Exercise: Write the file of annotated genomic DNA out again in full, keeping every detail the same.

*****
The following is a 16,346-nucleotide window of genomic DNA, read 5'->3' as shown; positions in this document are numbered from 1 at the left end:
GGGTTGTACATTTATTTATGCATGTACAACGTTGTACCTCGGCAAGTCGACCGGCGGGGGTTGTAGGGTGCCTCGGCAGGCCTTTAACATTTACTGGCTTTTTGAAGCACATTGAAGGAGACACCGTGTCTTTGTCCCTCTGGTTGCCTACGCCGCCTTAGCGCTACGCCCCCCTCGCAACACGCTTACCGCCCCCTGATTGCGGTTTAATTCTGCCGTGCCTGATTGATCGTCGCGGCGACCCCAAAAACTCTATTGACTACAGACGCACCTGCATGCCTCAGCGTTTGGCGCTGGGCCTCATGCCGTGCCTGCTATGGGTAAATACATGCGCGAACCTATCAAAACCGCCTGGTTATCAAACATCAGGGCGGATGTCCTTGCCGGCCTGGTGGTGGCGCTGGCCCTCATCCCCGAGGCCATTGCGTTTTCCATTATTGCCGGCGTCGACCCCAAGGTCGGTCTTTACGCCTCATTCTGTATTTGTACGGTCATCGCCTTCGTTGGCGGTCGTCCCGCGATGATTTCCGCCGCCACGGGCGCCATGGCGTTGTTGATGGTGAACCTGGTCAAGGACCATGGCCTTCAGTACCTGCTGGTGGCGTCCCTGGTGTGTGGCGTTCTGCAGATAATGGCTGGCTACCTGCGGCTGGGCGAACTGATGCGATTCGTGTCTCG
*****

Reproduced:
The following is a 16,346-nucleotide window of genomic DNA, read 5'->3' as shown; positions in this document are numbered from 1 at the left end:
GGGTTGTACATTTATTTATGCATGTACAACGTTGTACCTCGGCAAGTCGACCGGCGGGGGTTGTAGGGTGCCTCGGCAGGCCTTTAACATTTACTGGCTTTTTGAAGCACATTGAAGGAGACACCGTGTCTTTGTCCCTCTGGTTGCCTACGCCGCCTTAGCGCTACGCCCCCCTCGCAACACGCTTACCGCCCCCTGATTGCGGTTTAATTCTGCCGTGCCTGATTGATCGTCGCGGCGACCCCAAAAACTCTATTGACTACAGACGCACCTGCATGCCTCAGCGTTTGGCGCTGGGCCTCATGCCGTGCCTGCTATGGGTAAATACATGCGCGAACCTATCAAAACCGCCTGGTTATCAAACATCAGGGCGGATGTCCTTGCCGGCCTGGTGGTGGCGCTGGCCCTCATCCCCGAGGCCATTGCGTTTTCCATTATTGCCGGCGTCGACCCCAAGGTCGGTCTTTACGCCTCATTCTGTATTTGTACGGTCATCGCCTTCGTTGGCGGTCGTCCCGCGATGATTTCCGCCGCCACGGGCGCCATGGCGTTGTTGATGGTGAACCTGGTCAAGGACCATGGCCTTCAGTACCTGCTGGTGGCGTCCCTGGTGTGTGGCGTTCTGCAGATAATGGCTGGCTACCTGCGGCTGGGCGAACTGATGCGATTCGTGTCTCG